Another Visualization of Unemployment

on Dec 24, 2009
One of the problems with choropleths is that, as explained by Hadley Wickham in this presentation, big states tend to draw more attention because of their size, but they also tend to have a low population Density. For example, Mexico City, the capital of Mexico and it’s industrial and economic center, with over 8 million people is barely visible in the map. One solution is to draw a circle in the center of each state.
Unemployment Rate Bubbles
The code for the chart is available from Github

Visualizing Unemployment in Mexico

on Dec 22, 2009
What has been the impact of the economic crisis on employment? And how has it affected the different regions of Mexico?

To answer the questions the first step was to obtain the unemployment data from the Banco de Información Económica at the INEGI. The data is available only at the state level, and not at the county level. Here’s a chart with the unemployment rate for all of Mexico:
Unemployment Rate
The second step was to download a map Mexico from the ICESI. The INEGI has a bunch of maps with much higher resolution, but the one from the ICESI had the smallest memory footprint of any map I could find, and since we are not going to print out the map, it is the one I used.

While preparing the data I noticed that the map had a state called “Baja California Norte,” in real life no such state exists. When merging the unemployment data with the map from the ICESI it was easier to just add a column with the values from the map, so yes, I’m aware of the mistake, don’t blame me if you decide to use it to label states.
Unemployment in Mexico, by state
Lots of unemployment in the Northern and Central Mexico, no surprise there, since it is tightly integrated with the US economy. Coahuila and Chihuahua have the highest rates at 9.72%. The south, being less developed and less reliant on exports to the US, has a lower unemployment rate. Oaxaca has the lowest rate with 1.74%. Notice the darkening of Quintana Roo (where Cancun is) in 2009 because of the swine flu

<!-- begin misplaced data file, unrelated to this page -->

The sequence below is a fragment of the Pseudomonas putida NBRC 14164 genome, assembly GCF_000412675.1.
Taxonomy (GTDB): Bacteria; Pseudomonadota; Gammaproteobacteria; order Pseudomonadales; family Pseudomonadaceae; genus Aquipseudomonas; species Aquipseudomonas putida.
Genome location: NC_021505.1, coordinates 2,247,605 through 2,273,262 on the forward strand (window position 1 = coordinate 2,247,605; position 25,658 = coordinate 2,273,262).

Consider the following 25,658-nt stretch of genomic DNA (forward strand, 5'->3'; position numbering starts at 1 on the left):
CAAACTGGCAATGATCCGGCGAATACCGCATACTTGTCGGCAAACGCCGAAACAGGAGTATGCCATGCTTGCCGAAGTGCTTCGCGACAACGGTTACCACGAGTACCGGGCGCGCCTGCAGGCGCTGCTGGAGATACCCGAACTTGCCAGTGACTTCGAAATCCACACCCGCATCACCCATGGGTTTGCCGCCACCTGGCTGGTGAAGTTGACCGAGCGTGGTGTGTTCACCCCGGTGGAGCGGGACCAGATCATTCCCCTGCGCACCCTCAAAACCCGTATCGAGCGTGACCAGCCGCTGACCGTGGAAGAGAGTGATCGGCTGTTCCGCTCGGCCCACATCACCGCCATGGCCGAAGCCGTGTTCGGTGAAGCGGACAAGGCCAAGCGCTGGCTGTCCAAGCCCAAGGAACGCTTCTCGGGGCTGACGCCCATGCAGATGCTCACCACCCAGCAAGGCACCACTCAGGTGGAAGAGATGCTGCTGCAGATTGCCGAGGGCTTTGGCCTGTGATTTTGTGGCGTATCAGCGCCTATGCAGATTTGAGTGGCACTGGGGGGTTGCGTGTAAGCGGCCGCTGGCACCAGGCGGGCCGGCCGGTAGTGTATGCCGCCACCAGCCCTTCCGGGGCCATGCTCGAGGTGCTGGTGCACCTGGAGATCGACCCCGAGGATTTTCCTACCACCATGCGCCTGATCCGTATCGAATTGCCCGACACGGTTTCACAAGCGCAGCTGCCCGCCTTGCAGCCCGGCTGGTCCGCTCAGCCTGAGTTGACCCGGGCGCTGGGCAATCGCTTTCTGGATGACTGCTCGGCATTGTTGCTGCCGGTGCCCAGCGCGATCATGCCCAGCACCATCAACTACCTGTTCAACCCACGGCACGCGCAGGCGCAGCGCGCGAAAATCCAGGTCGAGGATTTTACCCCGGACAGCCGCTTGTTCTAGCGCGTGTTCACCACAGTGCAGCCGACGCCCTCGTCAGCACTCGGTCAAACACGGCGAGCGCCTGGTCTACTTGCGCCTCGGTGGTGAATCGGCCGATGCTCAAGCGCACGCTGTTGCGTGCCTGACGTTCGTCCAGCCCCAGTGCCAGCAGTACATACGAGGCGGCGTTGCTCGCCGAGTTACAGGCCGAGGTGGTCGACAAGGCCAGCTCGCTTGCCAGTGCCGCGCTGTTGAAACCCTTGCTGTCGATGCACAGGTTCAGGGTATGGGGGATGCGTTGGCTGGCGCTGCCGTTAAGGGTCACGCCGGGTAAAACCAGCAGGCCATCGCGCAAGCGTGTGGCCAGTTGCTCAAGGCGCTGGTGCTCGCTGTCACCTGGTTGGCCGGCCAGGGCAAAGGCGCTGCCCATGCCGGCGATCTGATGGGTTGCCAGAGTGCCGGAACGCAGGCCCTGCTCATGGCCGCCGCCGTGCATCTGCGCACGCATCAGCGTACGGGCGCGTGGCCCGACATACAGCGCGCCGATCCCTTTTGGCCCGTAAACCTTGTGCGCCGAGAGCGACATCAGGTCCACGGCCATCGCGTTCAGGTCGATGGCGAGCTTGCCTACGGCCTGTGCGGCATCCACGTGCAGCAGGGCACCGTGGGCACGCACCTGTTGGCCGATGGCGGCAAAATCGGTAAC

If the Mexican economy contracted 6.4% on a yearly basis in the third trimester of 2009, why is unemployment so low compared to other nations? Is the Mexican government fooling around with the definition of unemployment? Maybe, but it mostly follows the definition of unemployment of the oecd. There was change in the definition of the economically active population to exclude people younger than 14 (it was formerly 12), but that only lowers the rate by about .01%. A more likely explanation is given by the INEGI [pdf]: 1)There is no social safety net or unemployment insurance in Mexico so people are more willing to take crappy jobs. 2) The unemployed workers emigrate to the US.

The source code to generate the charts is available from Github

The unmarried parenthood rate in Mexico

on Dec 18, 2009
Using data from the INEGI I calculated the percentage of births who were born outside of marriage in Mexico and compared it to the Hispanic rate in the US. They are basically the same. There’s been a gigantic increase that’s slouching towards 50% as of 2006. It is a virtual certainly that more than half of all births were born outside of marriage in 2009.
Births to unmarried mothers   
The database I used to generate the chart contains all registered births in Mexico. I only used the data up to 2006, even tough the data goes up to 2008, because parents are sometimes ‘lazy’ about getting their child’s birth certificate for various reasons (e.g. Santiago Creel). And since the parents who are most likely to delay getting the birth certificate are those whose children were born outside of marriage, this would result in a biased estimate.

The increase in unmarried mothers has been mostly due to the increase in those living together as married and the decline in married women giving birth (less than 50% in 2006). Interestingly, since 2000 there has also been an increase in the  percentage of mothers not specifying their marital status.
Percentage of Births by Marital Status in Mexico
The oecd [excel file] wrongly reports the proportion of births outside of marriage for Mexico as 10%. It looks like someone mistakenly gave them the wrong data, maybe instead of reporting the rate for all unmarried mothers, only the rate belonging to single mothers (as in not partnered!) was reported. Here’s the correct standing, with Mexico up there with the Northern European social democracies:
Proportion of births outside marriage (2007)
P.S. The data and code for generating the charts is available from github

Straight out of the Simpsons

on Dec 6, 2009
“Our strategy is to look holistically at how we can provide the best all-around user experience,” says Victoria Grady, director of mobile strategy at Microsoft